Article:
Dr Shema Tariq is a postdoctoral Clinical Research Fellow & Honorary Consultant HIV Physician at the UCL Centre for Clinical Research in Infection and Sexual Health in London.
Shema is the lead researcher for the PRIME study (Positive transitions through the menopause), looking at the menopause in women living with HIV in the UK. We spoke to Shema about the study and its findings – and the critical importance of meaningful involvement of women living with HIV in the research.
Take us back to the beginning of your research into HIV and menopause – why did you think this study was needed?
I became interested in HIV and menopause because, in my clinical work, I was seeing more and more women having symptoms of menopause and asking whether their symptoms were different because they were living with HIV. When I looked at the scientific literature I found that studies around HIV and menopause tended to be from the USA, where the population of people living with HIV is very different. I realised there was a real gap in terms of our knowledge of menopause in women living with HIV in the UK.
In the past, menopause wasn’t such an important consideration in HIV care, because women weren’t living long enough to experience menopause, but now it is increasingly becoming an issue. With advances in antiretroviral therapy, people are living long and healthy lives with HIV. If you look at women in particular, over the last decade we’ve seen a fivefold increase in the number of women living with HIV who are aged between 45 and 56, which is the age when you would expect women to go through the menopause. In 2016, there were 10,000 women in that age group accessing HIV care, which is about 1 in 3 of the women attending for HIV care in the UK. It’s a significant number and it’s going to increase as more and more women living with HIV reach their 40s and 50s.
The way you’ve gone about the research for PRIME is really interesting – could you explain the study design?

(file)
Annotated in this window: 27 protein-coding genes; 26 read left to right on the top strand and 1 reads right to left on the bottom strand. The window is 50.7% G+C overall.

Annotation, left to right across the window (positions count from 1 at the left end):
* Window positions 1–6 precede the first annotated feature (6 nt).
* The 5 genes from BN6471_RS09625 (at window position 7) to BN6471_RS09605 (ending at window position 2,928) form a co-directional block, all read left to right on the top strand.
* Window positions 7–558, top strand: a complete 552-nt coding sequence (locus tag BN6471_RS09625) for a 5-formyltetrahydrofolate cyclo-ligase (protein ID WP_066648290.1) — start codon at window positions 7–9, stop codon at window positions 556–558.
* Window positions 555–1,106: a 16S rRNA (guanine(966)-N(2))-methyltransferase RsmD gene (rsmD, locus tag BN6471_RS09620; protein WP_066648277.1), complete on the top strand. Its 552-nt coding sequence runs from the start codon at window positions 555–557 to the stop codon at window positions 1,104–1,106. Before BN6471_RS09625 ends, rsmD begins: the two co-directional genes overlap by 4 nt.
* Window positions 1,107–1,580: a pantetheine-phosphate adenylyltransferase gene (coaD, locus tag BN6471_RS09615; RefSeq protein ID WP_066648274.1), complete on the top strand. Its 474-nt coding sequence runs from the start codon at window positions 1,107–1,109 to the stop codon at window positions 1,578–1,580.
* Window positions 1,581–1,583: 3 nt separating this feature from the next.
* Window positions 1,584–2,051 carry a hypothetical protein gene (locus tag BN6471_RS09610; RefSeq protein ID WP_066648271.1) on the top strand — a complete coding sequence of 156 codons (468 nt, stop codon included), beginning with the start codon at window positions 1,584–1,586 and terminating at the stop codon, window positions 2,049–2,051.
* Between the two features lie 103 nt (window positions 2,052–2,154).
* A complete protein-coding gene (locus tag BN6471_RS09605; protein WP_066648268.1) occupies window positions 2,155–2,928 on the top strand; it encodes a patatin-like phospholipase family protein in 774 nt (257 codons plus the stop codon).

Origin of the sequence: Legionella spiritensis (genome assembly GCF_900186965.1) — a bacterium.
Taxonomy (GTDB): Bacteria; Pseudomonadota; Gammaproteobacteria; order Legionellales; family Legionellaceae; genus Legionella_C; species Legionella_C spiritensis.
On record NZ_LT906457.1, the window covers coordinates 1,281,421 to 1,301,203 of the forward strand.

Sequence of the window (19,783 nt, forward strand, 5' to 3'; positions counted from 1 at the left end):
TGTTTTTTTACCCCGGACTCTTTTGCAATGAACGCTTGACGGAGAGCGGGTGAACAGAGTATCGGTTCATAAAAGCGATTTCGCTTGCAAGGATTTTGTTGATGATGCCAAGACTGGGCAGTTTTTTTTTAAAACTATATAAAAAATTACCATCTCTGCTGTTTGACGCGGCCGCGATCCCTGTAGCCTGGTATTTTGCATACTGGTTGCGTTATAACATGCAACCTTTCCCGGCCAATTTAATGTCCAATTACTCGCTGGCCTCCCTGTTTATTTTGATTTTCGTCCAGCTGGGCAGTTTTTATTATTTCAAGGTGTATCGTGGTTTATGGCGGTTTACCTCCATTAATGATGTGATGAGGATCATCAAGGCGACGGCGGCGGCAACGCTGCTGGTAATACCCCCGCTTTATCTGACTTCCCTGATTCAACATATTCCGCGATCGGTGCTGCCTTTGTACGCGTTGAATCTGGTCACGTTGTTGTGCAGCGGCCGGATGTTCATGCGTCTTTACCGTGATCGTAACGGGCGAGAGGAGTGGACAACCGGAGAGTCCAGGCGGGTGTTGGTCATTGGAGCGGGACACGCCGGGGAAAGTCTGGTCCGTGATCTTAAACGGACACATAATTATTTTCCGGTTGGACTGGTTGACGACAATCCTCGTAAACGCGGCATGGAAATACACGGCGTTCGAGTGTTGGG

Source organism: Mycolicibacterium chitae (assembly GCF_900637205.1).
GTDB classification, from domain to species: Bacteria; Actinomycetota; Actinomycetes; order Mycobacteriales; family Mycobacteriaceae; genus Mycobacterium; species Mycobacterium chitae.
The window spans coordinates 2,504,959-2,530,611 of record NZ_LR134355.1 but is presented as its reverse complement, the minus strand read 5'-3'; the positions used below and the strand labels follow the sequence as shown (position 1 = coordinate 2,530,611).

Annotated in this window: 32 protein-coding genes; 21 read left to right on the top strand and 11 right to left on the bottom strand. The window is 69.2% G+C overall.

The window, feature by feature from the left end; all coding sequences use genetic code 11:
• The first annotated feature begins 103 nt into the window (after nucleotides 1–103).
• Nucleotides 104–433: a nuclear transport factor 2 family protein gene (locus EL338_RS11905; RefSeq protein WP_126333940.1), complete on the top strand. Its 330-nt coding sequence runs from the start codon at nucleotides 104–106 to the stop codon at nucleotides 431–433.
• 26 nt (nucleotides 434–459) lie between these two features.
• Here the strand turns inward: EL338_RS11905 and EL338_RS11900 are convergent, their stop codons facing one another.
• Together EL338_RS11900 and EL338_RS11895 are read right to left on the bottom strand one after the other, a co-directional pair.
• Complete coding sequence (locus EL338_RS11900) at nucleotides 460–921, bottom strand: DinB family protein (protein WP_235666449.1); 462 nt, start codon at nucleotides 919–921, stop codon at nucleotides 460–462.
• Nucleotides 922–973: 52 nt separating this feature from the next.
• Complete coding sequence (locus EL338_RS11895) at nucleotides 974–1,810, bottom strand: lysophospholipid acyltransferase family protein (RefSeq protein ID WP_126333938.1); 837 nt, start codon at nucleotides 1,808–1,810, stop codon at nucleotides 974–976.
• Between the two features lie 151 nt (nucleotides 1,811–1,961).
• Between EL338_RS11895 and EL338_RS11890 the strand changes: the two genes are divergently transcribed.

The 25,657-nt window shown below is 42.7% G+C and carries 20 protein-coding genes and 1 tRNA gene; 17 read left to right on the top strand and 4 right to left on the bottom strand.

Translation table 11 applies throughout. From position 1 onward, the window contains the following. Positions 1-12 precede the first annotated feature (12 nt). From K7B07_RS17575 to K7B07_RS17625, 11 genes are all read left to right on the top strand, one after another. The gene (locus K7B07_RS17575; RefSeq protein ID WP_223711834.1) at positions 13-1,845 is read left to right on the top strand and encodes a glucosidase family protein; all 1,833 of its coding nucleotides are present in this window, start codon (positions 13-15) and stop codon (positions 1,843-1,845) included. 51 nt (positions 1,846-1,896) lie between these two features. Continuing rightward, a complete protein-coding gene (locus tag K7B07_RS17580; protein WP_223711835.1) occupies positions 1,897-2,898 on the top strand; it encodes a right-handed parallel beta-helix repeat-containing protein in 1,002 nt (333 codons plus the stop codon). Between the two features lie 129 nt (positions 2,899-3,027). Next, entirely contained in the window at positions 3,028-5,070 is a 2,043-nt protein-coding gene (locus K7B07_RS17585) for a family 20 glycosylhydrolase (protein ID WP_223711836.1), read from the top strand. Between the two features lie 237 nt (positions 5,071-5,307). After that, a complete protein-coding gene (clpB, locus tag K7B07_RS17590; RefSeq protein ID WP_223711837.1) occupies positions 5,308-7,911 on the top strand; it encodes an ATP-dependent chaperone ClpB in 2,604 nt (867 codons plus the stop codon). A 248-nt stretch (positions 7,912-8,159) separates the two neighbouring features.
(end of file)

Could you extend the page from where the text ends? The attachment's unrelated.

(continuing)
Something that is really critical to the design of PRIME is that it was co-produced with women living with HIV – they were integral to every stage of the study, right from the point when we put together the first grant proposal. Women living with HIV reviewed the proposal and the original study protocol. Then we worked with UK-CAB to recruit three community reps to sit on our advisory board – all women living with HIV aged over 45.
PRIME is a mixed-methods study, which means it combines quantitative and qualitative research. The reason we use that approach is because menopause is a complex thing and it’s really useful to look at it through different lenses. We wanted to use questionnaires to collect data (quantitative), but we also wanted to conduct interviews and speak to women, to really engage with their experiences (qualitative).
In the first phase, we held focus group discussions at Positively UK with women living with HIV aged 45 and over. Those discussions helped us design our questionnaire and they also provided us with some really useful preliminary information about women’s experiences. In phase two, with the help of 21 HIV clinics, we administered questionnaires to about 870 women living with HIV, aged 45 to 60, across England. In phase three, 20 of the women who had answered the questionnaire also took part in an interview, where I could explore their experiences in more depth.